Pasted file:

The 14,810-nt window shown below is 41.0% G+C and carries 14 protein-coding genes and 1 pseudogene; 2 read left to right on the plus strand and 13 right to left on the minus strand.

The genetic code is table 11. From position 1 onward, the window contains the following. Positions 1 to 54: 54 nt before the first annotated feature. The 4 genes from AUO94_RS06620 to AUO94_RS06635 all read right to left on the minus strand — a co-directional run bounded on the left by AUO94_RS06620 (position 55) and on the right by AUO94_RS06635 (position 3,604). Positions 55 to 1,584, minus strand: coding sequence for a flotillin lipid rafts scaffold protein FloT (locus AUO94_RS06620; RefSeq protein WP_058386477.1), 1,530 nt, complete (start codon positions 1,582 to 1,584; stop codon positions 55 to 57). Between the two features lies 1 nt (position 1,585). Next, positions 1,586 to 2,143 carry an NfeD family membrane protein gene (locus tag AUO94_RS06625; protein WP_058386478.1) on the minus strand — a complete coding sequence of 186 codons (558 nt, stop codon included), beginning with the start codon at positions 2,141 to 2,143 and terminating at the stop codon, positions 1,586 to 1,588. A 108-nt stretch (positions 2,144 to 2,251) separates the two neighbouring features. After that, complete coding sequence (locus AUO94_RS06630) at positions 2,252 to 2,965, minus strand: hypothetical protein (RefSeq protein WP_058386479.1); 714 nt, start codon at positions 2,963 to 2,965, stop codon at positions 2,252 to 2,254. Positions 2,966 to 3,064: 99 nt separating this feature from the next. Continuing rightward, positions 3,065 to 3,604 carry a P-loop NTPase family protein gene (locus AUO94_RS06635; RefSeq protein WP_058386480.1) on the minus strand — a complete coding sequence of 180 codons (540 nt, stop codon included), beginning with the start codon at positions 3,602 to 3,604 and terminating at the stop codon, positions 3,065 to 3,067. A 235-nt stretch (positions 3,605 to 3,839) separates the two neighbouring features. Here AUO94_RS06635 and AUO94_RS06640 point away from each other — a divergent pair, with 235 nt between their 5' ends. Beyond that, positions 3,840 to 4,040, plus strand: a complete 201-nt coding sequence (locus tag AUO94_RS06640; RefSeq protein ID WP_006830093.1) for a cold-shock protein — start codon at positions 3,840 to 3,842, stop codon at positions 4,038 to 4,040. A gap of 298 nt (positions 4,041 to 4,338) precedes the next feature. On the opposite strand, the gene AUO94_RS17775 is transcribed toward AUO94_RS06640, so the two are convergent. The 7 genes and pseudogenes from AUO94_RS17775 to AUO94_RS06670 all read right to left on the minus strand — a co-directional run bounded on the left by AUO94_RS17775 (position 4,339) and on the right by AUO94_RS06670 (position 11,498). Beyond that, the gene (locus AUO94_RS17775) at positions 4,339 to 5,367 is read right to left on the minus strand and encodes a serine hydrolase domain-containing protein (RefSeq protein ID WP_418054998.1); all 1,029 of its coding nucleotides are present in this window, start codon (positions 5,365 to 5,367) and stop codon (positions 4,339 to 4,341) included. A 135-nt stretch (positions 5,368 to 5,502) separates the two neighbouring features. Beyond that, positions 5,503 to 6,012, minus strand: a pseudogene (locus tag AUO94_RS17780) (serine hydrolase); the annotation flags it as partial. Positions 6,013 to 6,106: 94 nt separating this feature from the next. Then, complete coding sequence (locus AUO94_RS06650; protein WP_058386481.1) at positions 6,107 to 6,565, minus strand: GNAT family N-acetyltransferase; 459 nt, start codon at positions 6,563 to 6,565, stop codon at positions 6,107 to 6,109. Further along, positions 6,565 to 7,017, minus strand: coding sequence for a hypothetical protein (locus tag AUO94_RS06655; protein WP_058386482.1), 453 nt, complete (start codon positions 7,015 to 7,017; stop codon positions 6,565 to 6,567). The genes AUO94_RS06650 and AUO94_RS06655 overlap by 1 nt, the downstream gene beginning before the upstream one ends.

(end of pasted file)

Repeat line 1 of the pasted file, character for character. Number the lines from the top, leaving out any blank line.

The 14,810-nt window shown below is 41.0% G+C and carries 14 protein-coding genes and 1 pseudogene; 2 read left to right on the plus strand and 13 right to left on the minus strand.